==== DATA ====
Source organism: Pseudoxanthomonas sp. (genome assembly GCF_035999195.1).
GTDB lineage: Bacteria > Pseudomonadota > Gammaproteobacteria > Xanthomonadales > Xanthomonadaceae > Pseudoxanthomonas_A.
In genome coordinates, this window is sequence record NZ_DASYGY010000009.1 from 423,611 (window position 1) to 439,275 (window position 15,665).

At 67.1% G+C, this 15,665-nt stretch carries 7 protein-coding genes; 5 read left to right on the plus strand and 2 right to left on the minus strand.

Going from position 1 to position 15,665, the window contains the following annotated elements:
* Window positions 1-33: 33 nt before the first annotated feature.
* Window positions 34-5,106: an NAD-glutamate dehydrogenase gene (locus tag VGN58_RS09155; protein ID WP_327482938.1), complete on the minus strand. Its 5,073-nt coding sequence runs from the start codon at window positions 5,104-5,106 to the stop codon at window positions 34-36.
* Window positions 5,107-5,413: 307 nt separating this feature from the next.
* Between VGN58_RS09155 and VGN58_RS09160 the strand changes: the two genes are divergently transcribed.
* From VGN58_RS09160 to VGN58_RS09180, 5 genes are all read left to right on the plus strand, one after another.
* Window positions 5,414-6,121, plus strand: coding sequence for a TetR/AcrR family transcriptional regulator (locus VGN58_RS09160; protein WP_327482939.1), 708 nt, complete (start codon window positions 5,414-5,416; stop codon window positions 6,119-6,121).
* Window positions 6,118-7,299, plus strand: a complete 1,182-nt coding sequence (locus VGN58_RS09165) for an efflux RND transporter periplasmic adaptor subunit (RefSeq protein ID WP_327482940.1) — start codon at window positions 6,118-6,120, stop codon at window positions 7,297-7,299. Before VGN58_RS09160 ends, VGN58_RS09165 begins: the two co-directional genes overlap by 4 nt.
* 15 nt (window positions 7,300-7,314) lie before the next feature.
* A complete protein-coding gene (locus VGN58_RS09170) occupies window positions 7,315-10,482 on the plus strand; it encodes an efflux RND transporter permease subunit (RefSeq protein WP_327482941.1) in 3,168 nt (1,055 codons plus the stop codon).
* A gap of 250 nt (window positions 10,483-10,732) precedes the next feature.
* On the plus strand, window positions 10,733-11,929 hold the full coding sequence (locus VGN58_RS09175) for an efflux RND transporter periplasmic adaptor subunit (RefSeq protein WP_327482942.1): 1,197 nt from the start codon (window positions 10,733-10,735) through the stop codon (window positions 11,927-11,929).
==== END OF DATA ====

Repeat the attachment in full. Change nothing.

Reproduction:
Source organism: Pseudoxanthomonas sp. (genome assembly GCF_035999195.1).
GTDB lineage: Bacteria > Pseudomonadota > Gammaproteobacteria > Xanthomonadales > Xanthomonadaceae > Pseudoxanthomonas_A.
In genome coordinates, this window is sequence record NZ_DASYGY010000009.1 from 423,611 (window position 1) to 439,275 (window position 15,665).

At 67.1% G+C, this 15,665-nt stretch carries 7 protein-coding genes; 5 read left to right on the plus strand and 2 right to left on the minus strand.

Going from position 1 to position 15,665, the window contains the following annotated elements:
* Window positions 1-33: 33 nt before the first annotated feature.
* Window positions 34-5,106: an NAD-glutamate dehydrogenase gene (locus tag VGN58_RS09155; protein ID WP_327482938.1), complete on the minus strand. Its 5,073-nt coding sequence runs from the start codon at window positions 5,104-5,106 to the stop codon at window positions 34-36.
* Window positions 5,107-5,413: 307 nt separating this feature from the next.
* Between VGN58_RS09155 and VGN58_RS09160 the strand changes: the two genes are divergently transcribed.
* From VGN58_RS09160 to VGN58_RS09180, 5 genes are all read left to right on the plus strand, one after another.
* Window positions 5,414-6,121, plus strand: coding sequence for a TetR/AcrR family transcriptional regulator (locus VGN58_RS09160; protein WP_327482939.1), 708 nt, complete (start codon window positions 5,414-5,416; stop codon window positions 6,119-6,121).
* Window positions 6,118-7,299, plus strand: a complete 1,182-nt coding sequence (locus VGN58_RS09165) for an efflux RND transporter periplasmic adaptor subunit (RefSeq protein ID WP_327482940.1) — start codon at window positions 6,118-6,120, stop codon at window positions 7,297-7,299. Before VGN58_RS09160 ends, VGN58_RS09165 begins: the two co-directional genes overlap by 4 nt.
* 15 nt (window positions 7,300-7,314) lie before the next feature.
* A complete protein-coding gene (locus VGN58_RS09170) occupies window positions 7,315-10,482 on the plus strand; it encodes an efflux RND transporter permease subunit (RefSeq protein WP_327482941.1) in 3,168 nt (1,055 codons plus the stop codon).
* A gap of 250 nt (window positions 10,483-10,732) precedes the next feature.
* On the plus strand, window positions 10,733-11,929 hold the full coding sequence (locus VGN58_RS09175) for an efflux RND transporter periplasmic adaptor subunit (RefSeq protein WP_327482942.1): 1,197 nt from the start codon (window positions 10,733-10,735) through the stop codon (window positions 11,927-11,929).